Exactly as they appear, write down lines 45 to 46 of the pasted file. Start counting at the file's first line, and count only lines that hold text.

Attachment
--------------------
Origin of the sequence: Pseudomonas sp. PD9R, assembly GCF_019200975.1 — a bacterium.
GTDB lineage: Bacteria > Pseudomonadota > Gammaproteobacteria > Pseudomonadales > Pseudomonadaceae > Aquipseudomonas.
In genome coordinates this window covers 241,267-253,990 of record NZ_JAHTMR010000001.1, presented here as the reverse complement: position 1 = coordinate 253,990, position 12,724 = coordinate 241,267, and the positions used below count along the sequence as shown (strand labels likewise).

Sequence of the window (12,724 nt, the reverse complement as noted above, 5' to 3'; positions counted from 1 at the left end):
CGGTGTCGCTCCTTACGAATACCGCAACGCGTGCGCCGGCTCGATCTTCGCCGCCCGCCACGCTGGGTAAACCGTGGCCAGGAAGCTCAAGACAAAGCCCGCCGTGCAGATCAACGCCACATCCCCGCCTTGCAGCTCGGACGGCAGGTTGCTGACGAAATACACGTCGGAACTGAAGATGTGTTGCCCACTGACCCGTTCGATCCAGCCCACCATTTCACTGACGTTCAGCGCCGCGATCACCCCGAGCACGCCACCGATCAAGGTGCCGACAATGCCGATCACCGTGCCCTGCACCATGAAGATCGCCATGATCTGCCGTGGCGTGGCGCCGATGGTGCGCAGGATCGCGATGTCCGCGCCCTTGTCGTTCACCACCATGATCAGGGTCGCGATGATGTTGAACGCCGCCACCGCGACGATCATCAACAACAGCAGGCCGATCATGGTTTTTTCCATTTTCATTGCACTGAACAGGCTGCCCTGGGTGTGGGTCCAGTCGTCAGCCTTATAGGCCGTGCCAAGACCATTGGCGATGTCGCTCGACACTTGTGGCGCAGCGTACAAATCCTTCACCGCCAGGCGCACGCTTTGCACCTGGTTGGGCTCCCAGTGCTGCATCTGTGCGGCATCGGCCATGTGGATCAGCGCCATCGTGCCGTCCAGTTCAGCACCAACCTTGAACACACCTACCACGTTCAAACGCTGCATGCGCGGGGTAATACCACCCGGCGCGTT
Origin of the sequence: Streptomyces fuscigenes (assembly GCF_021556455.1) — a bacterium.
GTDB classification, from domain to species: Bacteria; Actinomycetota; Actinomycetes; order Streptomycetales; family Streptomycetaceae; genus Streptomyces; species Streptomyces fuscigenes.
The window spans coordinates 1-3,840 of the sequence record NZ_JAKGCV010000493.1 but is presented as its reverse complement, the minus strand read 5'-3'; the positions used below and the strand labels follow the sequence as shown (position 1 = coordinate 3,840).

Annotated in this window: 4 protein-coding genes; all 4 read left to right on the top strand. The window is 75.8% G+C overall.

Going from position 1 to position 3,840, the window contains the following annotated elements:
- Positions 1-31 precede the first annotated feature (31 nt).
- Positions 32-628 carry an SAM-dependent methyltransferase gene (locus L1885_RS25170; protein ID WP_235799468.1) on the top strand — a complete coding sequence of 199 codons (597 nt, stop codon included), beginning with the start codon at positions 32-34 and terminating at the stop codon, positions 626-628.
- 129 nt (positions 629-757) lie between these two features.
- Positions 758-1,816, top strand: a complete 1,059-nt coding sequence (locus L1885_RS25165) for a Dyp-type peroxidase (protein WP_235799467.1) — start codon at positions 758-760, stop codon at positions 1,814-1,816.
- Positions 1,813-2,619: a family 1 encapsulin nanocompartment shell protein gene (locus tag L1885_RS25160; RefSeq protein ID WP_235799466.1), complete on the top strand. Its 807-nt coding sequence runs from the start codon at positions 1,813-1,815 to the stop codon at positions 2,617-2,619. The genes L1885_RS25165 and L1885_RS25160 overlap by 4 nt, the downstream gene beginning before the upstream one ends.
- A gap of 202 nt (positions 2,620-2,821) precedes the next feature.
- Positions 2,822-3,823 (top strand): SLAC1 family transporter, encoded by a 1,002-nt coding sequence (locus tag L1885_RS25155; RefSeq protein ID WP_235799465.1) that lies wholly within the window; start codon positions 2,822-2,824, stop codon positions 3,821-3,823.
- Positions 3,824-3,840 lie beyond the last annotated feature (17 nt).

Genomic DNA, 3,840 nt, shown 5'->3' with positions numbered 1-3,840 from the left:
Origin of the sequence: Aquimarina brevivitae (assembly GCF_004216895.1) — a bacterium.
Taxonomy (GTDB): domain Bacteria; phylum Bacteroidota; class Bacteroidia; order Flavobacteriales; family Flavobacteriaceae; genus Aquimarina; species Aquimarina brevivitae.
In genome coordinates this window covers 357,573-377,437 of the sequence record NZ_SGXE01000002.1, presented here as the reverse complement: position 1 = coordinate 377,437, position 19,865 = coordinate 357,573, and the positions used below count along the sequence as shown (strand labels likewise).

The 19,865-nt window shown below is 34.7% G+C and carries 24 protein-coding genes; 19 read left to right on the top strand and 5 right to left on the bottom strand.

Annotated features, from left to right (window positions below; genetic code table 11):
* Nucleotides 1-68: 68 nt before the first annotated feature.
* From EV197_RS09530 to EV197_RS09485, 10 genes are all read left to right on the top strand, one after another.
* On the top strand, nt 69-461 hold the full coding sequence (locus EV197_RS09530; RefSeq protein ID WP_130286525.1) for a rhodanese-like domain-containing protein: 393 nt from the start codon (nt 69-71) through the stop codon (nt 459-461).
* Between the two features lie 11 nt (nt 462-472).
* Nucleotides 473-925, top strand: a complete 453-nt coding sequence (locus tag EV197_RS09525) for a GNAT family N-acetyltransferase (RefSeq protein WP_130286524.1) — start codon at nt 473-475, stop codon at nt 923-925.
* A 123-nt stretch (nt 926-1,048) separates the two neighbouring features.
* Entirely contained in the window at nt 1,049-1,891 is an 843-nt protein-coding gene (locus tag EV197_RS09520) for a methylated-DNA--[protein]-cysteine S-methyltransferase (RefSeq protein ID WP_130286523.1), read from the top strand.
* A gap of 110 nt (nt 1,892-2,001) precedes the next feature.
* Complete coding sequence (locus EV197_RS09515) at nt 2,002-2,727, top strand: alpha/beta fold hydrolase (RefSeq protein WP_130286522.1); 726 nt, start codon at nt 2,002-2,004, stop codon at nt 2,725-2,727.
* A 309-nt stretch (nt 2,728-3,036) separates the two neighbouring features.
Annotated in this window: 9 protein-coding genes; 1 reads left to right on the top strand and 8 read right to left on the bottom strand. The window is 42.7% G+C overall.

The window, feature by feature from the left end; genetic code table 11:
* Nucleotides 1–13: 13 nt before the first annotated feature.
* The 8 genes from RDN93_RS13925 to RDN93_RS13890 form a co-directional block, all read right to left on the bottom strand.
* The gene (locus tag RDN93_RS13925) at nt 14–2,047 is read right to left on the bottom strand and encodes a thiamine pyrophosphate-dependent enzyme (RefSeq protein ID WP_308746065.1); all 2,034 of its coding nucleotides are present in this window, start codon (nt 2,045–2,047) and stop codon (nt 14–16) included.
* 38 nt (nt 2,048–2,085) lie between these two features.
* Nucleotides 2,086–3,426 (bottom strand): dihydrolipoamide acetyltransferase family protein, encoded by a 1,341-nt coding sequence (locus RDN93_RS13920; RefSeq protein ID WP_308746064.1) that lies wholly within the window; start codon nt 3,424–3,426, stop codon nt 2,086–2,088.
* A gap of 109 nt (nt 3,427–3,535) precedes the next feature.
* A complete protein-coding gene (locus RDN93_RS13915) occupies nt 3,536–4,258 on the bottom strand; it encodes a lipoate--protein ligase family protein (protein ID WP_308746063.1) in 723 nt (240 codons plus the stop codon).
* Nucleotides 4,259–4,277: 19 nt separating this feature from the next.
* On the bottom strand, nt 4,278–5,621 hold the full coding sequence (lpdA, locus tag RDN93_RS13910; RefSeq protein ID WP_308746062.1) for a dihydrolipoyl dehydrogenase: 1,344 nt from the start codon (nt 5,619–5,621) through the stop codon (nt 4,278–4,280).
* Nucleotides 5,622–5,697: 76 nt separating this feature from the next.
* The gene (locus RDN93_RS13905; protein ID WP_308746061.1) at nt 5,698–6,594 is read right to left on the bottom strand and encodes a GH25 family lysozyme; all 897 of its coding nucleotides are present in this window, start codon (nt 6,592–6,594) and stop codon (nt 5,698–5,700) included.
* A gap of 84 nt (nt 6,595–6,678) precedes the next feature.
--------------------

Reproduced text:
* On the bottom strand, nt 4,278–5,621 hold the full coding sequence (lpdA, locus tag RDN93_RS13910; RefSeq protein ID WP_308746062.1) for a dihydrolipoyl dehydrogenase: 1,344 nt from the start codon (nt 5,619–5,621) through the stop codon (nt 4,278–4,280).
* Nucleotides 5,622–5,697: 76 nt separating this feature from the next.